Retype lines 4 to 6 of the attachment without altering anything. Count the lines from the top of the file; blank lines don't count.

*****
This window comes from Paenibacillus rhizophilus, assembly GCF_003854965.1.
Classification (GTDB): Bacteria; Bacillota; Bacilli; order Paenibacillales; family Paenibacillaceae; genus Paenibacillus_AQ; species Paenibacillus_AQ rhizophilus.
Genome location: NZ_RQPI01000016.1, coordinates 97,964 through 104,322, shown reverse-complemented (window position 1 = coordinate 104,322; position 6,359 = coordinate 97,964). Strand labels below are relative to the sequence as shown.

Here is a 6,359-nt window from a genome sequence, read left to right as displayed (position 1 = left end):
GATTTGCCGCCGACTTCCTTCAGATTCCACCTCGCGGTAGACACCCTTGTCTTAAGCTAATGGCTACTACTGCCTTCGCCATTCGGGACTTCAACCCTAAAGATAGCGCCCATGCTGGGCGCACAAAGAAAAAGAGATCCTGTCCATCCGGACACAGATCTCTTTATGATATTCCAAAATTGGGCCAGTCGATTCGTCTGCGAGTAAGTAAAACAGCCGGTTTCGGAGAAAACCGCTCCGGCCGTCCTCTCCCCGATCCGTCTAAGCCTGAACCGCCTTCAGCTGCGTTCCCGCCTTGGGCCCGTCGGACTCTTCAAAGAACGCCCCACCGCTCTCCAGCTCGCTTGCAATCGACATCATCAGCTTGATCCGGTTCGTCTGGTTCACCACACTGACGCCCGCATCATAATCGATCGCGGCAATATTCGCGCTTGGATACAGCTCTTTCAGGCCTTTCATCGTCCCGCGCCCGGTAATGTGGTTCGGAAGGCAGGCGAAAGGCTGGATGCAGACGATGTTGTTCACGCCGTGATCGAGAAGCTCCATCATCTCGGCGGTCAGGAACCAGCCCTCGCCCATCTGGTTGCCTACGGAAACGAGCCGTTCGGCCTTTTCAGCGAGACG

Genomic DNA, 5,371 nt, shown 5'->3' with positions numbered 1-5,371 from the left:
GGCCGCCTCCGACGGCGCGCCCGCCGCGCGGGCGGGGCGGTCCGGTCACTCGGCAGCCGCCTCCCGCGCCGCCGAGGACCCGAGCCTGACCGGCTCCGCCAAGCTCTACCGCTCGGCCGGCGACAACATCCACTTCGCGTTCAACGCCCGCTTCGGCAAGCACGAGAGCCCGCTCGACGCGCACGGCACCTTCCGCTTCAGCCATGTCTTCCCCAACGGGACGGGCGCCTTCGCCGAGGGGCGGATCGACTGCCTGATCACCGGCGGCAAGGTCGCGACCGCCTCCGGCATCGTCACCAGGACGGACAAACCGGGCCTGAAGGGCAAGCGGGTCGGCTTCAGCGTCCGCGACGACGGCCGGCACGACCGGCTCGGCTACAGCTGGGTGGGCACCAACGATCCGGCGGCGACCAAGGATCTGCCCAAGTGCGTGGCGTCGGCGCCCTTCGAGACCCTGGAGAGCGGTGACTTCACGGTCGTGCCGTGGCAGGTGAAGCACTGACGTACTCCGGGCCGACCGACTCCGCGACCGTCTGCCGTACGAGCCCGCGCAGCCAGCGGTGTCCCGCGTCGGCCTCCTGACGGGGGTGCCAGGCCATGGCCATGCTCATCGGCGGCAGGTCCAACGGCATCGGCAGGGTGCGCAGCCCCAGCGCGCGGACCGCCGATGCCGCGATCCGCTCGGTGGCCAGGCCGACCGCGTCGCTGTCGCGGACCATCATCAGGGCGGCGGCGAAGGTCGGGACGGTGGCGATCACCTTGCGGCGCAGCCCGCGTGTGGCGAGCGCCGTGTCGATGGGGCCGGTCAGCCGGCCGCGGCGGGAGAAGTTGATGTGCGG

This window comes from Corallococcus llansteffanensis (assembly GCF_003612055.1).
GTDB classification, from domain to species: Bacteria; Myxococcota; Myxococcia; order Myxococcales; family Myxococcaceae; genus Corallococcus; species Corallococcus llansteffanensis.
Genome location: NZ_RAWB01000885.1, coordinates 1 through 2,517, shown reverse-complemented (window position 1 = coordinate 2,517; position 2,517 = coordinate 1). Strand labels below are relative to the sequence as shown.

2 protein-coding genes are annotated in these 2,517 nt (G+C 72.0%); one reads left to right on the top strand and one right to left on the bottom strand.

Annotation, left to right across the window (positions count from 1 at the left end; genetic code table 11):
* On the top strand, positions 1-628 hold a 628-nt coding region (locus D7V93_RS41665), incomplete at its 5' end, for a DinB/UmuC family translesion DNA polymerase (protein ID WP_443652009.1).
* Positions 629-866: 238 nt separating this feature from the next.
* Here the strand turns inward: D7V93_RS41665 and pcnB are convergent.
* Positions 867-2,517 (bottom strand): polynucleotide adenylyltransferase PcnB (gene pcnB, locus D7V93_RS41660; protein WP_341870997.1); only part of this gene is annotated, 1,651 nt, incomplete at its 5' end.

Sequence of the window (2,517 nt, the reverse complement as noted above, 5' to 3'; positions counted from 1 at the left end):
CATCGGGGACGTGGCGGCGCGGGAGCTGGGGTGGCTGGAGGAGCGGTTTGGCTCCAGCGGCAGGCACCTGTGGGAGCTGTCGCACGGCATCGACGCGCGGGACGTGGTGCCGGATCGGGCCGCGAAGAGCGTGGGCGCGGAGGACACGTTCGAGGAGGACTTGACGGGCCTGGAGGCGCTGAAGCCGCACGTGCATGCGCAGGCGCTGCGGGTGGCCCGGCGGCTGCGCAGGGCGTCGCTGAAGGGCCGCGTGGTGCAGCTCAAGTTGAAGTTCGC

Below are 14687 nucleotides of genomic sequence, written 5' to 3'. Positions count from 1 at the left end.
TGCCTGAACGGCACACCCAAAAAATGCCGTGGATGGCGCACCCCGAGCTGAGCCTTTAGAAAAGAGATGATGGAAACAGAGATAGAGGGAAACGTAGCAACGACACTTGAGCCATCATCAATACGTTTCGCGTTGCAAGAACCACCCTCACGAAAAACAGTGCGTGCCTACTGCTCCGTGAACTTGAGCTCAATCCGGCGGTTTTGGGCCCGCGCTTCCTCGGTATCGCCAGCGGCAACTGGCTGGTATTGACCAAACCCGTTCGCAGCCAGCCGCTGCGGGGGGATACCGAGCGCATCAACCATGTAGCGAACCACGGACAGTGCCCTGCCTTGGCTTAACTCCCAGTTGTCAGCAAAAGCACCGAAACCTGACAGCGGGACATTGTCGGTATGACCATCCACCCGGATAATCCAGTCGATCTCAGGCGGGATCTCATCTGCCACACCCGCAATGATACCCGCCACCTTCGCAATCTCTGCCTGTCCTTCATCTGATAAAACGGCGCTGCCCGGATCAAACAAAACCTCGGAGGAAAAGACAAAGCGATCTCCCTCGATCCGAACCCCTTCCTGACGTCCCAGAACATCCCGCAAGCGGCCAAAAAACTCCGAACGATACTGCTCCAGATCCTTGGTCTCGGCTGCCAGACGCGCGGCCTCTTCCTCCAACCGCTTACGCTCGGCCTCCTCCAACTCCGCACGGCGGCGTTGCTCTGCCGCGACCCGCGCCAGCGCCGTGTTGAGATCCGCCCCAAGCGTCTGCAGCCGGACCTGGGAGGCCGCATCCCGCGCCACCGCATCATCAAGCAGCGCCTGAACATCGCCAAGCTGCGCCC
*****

Here is a 6,359-nt window from a genome sequence, read left to right as displayed (position 1 = left end):
GATTTGCCGCCGACTTCCTTCAGATTCCACCTCGCGGTAGACACCCTTGTCTTAAGCTAATGGCTACTACTGCCTTCGCCATTCGGGACTTCAACCCTAAAGATAGCGCCCATGCTGGGCGCACAAAGAAAAAGAGATCCTGTCCATCCGGACACAGATCTCTTTATGATATTCCAAAATTGGGCCAGTCGATTCGTCTGCGAGTAAGTAAAACAGCCGGTTTCGGAGAAAACCGCTCCGGCCGTCCTCTCCCCGATCCGTCTAAGCCTGAACCGCCTTCAGCTGCGTTCCCGCCTTGGGCCCGTCGGACTCTTCAAAGAACGCCCCACCGCTCTCCAGCTCGCTTGCAATCGACATCATCAGCTTGATCCGGTTCGTCTGGTTCACCACACTGACGCCCGCATCATAATCGATCGCGGCAATATTCGCGCTTGGATACAGCTCTTTCAGGCCTTTCATCGTCCCGCGCCCGGTAATGTGGTTCGGAAGGCAGGCGAAAGGCTGGATGCAGACGATGTTGTTCACGCCGTGATCGAGAAGCTCCATCATCTCGGCGGTCAGGAACCAGCCCTCGCCCATCTGGTTGCCTACGGAAACGAGCCGTTCGGCCTTTTCAGCGAGACG

Genomic DNA, 5,371 nt, shown 5'->3' with positions numbered 1-5,371 from the left: